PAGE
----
Not everything that may be interesting to the public is likely to be ‘in the public interest’.  But is that a commonly held or understood view?  Does the retention of a subjective test in s.43B(1) of the Employment Rights Act 1996 (detriment due to the making of a ‘public interest’ disclosure) mean that the purpose of the 2013 amendment to that section will not always achieve the intended aim?

The public interest disclosure requirement of s.43B(1) of the Employment Rights Act was inserted (by the Public Interest Disclosure Act) to encourage employees to ‘blow the whistle’ without fear of adverse consequences – in order to ensure that matters of public interest concerning wrongdoing in the workplace were not swept under the carpet by employers.  This, it was envisaged, would assist in the detection, exposure and elimination of misconduct, malpractice and potential dangers.  The wording of s.43B(1), as originally drafted, led to a finding that a disclosure of information by an employee tending to show a breach or intended breach of a legal obligation arising from their own individual contract of employment could amount to a protected disclosure (Parkins v. Sodhexo Ltd [2002] IRIR 109).  As a result, the Tribunal received many claims where the whistleblowing provisions were relied upon in situations where the interest could only ever be described as being of personal interest to the Claimant, rather than of wider public interest.

With the stated aim of reversing the effect of Parkins v. Sodhexo, s.17 of the Enterprise and Regulatory Reform Act 2013 was passed, which amended s.43B(1) ERA 1996 so as to insert a public interest test.  That section, introducing the various categories of qualifying/protected disclosures, now reads as follows:

In this Part a “qualifying disclosure” means any disclosure of information which, in the reasonable belief of the worker making the disclosure, is made in the public interest and tends to show one or more of the following – (a) that a criminal offence has been committed, is being committed or is likely to be committed (b) that a person has failed, is failing or is likely to fail to comply with any legal obligation to which he is subject  – etc.

During its passage through Parliament, Mr Norman Lamb (then the Secretary of State for Business, Innovation and Skills) confirmed that Perkins v. Sodhexo had “widened its [the Public Interest Disclosure Act] scope beyond what was originally intended” and that the amendment, by adding “a public interest test” would “remove the opportunistic use of the legislation for private purposes.

This begs the question, ‘what is in the public interest’?  One answer to that question has been provided by Hale LJ (albeit in a rather different legal context, namely the Reynolds defence of publication in the public interest to a defamation claim).  She held that,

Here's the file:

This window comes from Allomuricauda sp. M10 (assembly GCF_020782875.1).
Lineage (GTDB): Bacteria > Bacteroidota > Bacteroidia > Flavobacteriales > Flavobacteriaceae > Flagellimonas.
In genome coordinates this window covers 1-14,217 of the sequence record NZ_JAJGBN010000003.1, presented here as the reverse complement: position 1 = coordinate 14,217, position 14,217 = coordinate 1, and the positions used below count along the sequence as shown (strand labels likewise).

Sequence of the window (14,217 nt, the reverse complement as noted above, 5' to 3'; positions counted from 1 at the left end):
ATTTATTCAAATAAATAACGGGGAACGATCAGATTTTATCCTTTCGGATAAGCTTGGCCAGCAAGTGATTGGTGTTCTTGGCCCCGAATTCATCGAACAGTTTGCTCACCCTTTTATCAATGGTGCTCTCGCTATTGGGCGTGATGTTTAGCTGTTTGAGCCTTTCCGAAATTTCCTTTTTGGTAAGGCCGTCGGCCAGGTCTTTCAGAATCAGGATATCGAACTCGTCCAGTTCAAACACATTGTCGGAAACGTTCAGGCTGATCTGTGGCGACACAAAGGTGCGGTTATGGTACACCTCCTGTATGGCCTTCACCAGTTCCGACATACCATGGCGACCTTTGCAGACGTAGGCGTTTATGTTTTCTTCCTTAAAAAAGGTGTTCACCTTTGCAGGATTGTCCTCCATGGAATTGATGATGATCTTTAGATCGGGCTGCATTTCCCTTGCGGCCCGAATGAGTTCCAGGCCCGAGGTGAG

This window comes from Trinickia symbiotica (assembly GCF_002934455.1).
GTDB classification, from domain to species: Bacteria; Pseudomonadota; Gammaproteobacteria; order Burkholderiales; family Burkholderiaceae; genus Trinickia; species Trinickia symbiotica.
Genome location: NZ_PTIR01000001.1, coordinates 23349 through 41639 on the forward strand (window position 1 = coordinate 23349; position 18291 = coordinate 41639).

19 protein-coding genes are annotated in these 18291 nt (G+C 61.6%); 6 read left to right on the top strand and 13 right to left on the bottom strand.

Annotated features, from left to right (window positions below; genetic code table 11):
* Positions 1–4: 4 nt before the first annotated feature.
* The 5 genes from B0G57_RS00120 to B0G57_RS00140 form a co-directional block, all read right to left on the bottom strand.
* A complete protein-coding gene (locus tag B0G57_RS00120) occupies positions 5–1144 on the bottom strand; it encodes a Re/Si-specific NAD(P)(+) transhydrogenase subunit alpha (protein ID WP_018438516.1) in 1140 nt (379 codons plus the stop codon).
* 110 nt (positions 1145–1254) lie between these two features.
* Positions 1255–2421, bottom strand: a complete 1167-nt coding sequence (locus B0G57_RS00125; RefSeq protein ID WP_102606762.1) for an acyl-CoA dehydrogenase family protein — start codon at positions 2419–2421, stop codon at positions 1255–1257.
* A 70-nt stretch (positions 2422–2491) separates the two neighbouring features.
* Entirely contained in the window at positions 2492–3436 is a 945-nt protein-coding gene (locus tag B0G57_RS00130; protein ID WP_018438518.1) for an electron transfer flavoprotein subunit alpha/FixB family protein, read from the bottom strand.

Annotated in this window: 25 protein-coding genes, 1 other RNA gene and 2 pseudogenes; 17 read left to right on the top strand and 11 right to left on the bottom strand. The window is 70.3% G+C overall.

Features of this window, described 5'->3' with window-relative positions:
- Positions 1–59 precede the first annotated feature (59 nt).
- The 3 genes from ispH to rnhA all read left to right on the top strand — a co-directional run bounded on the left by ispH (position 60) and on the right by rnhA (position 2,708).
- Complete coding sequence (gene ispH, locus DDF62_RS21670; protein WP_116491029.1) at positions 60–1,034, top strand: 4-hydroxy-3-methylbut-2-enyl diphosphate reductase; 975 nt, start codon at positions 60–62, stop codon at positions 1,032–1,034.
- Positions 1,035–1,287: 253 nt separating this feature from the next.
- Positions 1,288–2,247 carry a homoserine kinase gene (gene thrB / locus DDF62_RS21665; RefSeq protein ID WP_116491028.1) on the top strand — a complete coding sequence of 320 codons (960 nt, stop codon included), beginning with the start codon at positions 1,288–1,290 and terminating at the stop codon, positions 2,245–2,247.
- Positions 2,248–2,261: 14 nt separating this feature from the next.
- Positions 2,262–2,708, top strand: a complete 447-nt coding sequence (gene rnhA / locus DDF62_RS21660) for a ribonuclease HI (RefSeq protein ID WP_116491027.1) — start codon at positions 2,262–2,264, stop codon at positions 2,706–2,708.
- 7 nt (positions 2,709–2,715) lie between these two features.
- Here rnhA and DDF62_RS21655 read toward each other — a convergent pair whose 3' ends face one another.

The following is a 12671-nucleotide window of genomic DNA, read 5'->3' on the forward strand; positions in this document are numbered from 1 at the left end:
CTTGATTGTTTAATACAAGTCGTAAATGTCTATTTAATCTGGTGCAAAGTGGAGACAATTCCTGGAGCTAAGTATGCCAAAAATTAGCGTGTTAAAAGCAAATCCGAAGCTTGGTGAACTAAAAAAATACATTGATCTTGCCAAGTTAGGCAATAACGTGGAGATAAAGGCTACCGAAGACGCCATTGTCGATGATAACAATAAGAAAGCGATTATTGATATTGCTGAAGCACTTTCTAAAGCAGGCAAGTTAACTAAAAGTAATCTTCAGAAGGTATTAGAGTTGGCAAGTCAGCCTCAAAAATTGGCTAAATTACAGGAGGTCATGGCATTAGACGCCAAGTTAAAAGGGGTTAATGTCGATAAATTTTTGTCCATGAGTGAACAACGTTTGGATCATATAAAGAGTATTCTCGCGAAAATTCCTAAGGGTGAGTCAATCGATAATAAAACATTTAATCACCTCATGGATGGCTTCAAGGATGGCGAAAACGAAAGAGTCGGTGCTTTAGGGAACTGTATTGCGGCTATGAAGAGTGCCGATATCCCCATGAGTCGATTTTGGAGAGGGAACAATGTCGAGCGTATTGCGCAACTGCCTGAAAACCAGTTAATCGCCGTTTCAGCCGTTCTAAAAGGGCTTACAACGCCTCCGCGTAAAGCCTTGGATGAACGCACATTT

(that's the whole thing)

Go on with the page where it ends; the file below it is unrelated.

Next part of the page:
The public only have a right to be told if two conclusions are fulfilled.  First, there must be a real public interest in communicating and receiving the information.  This is, as we all know, very different from saying that it is information which interests the public – the most vapid tittle-tattle about the activities of footballers’ wives and girlfriends interests large sections of the public but no-one could claim any real public interest in our being told all about it.  It is also different from the test suggested… of whether the information is ‘newsworthy’.  That is too subjective a test, based on the target audience, inclinations and interests of the particular publication.  There must be some real public interest in having this information in the public domain.” (Jemeel v. Wall Street Journal Europe [2007] 1 AC at 408C-D)

Whilst one might hope, as Hale LJ clearly believes, that everyone knows that information that interests the public is not necessarily the same as information that is in the public interest; the wording of s.43B (as amended) means that it is the subjective belief of the employee disclosing the information that is all important.  Provided his/her belief that information is in the public interest is a reasonably held belief, the disclosure of that information will be protected.  This was recently confirmed in the first reported authority on the amended section – Chersterton Global Limited and Verman v. Nurmohammed (UKEAT/0335/14/DM) in which Supperstone J held that,

the question for consideration … is not whether the disclosure per se is in the public interest but whether the worker making the disclosure has a reasonable belief that the disclosure is made in the public interest.”  Commenting on the subjective nature of that test, the EAT confirmed that, provided the worker’s belief is reasonable (an objective consideration), the disclosure would be protected even if there is in fact no public interest in the information disclosed (or even if the factual basis of the disclosure is wrong). 

Parliament could have, but chose not to remove all subjectivity.  Rather than leave the matter as a purely objective determination for the Tribunal, it provided that a reasonable belief would be sufficient.  Accordingly, there may still be whistleblowing cases where the original purpose of the Public Interest Disclosure Act will be absent – cases in which, because of his/her erroneous but reasonable belief, an employee (or worker) gains the protection of s.43B(1) notwithstanding the complete lack of any public interest in the information disclosed.

When will an employee’s belief that his/her disclosure is of public interest be considered reasonable?  Naturally, this can only be answered on a case by case basis.  The answer, presumably, will be that that it depends (in large part at least) on exactly how interesting the information was.

Written by Charles Crow, member of No5 Chambers Employment Group.